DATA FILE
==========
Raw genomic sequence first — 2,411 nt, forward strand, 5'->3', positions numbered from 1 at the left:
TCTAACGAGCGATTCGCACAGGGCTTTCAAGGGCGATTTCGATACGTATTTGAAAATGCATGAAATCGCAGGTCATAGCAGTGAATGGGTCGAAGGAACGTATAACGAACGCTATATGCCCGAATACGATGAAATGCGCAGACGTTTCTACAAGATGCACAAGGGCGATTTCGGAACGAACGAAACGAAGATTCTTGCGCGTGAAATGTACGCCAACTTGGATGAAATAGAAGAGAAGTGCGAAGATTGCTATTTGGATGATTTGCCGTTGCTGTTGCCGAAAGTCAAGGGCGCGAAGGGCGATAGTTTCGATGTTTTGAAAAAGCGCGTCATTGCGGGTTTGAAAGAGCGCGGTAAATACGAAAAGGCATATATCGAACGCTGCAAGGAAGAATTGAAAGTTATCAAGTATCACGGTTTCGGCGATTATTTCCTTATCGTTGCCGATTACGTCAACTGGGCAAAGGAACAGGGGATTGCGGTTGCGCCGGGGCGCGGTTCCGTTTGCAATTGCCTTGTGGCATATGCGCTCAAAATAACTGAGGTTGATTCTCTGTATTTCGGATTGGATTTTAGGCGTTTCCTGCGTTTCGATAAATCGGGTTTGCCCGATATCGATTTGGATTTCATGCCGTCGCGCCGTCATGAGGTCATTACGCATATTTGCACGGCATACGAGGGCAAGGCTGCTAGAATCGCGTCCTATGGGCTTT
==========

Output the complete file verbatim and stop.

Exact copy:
Raw genomic sequence first — 2,411 nt, forward strand, 5'->3', positions numbered from 1 at the left:
TCTAACGAGCGATTCGCACAGGGCTTTCAAGGGCGATTTCGATACGTATTTGAAAATGCATGAAATCGCAGGTCATAGCAGTGAATGGGTCGAAGGAACGTATAACGAACGCTATATGCCCGAATACGATGAAATGCGCAGACGTTTCTACAAGATGCACAAGGGCGATTTCGGAACGAACGAAACGAAGATTCTTGCGCGTGAAATGTACGCCAACTTGGATGAAATAGAAGAGAAGTGCGAAGATTGCTATTTGGATGATTTGCCGTTGCTGTTGCCGAAAGTCAAGGGCGCGAAGGGCGATAGTTTCGATGTTTTGAAAAAGCGCGTCATTGCGGGTTTGAAAGAGCGCGGTAAATACGAAAAGGCATATATCGAACGCTGCAAGGAAGAATTGAAAGTTATCAAGTATCACGGTTTCGGCGATTATTTCCTTATCGTTGCCGATTACGTCAACTGGGCAAAGGAACAGGGGATTGCGGTTGCGCCGGGGCGCGGTTCCGTTTGCAATTGCCTTGTGGCATATGCGCTCAAAATAACTGAGGTTGATTCTCTGTATTTCGGATTGGATTTTAGGCGTTTCCTGCGTTTCGATAAATCGGGTTTGCCCGATATCGATTTGGATTTCATGCCGTCGCGCCGTCATGAGGTCATTACGCATATTTGCACGGCATACGAGGGCAAGGCTGCTAGAATCGCGTCCTATGGGCTTT